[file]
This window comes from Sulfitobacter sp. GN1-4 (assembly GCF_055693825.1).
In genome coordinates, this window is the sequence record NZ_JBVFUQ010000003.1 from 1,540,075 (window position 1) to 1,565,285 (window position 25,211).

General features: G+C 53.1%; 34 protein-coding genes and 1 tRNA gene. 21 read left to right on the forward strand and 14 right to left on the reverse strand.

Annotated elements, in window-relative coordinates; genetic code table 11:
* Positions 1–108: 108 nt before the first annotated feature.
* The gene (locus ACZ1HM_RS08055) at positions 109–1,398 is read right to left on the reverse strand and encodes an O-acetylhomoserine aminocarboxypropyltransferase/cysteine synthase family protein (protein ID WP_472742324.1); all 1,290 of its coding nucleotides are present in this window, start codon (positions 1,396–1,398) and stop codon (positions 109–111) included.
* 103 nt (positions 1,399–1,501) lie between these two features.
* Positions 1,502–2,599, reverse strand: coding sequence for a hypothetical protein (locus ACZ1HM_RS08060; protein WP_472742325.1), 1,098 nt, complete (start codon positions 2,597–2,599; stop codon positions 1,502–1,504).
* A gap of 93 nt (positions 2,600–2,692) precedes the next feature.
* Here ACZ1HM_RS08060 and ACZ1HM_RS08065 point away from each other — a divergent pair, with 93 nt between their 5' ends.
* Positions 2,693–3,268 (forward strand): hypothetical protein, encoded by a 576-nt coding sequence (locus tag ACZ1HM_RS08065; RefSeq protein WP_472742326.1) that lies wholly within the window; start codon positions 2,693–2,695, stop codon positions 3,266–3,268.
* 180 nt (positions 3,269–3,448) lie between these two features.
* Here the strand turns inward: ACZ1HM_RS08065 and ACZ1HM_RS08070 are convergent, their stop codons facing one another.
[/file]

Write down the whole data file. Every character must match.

This window comes from Sulfitobacter sp. GN1-4 (assembly GCF_055693825.1).
In genome coordinates, this window is the sequence record NZ_JBVFUQ010000003.1 from 1,540,075 (window position 1) to 1,565,285 (window position 25,211).

General features: G+C 53.1%; 34 protein-coding genes and 1 tRNA gene. 21 read left to right on the forward strand and 14 right to left on the reverse strand.

Annotated elements, in window-relative coordinates; genetic code table 11:
* Positions 1–108: 108 nt before the first annotated feature.
* The gene (locus ACZ1HM_RS08055) at positions 109–1,398 is read right to left on the reverse strand and encodes an O-acetylhomoserine aminocarboxypropyltransferase/cysteine synthase family protein (protein ID WP_472742324.1); all 1,290 of its coding nucleotides are present in this window, start codon (positions 1,396–1,398) and stop codon (positions 109–111) included.
* 103 nt (positions 1,399–1,501) lie between these two features.
* Positions 1,502–2,599, reverse strand: coding sequence for a hypothetical protein (locus ACZ1HM_RS08060; protein WP_472742325.1), 1,098 nt, complete (start codon positions 2,597–2,599; stop codon positions 1,502–1,504).
* A gap of 93 nt (positions 2,600–2,692) precedes the next feature.
* Here ACZ1HM_RS08060 and ACZ1HM_RS08065 point away from each other — a divergent pair, with 93 nt between their 5' ends.
* Positions 2,693–3,268 (forward strand): hypothetical protein, encoded by a 576-nt coding sequence (locus tag ACZ1HM_RS08065; RefSeq protein WP_472742326.1) that lies wholly within the window; start codon positions 2,693–2,695, stop codon positions 3,266–3,268.
* 180 nt (positions 3,269–3,448) lie between these two features.
* Here the strand turns inward: ACZ1HM_RS08065 and ACZ1HM_RS08070 are convergent, their stop codons facing one another.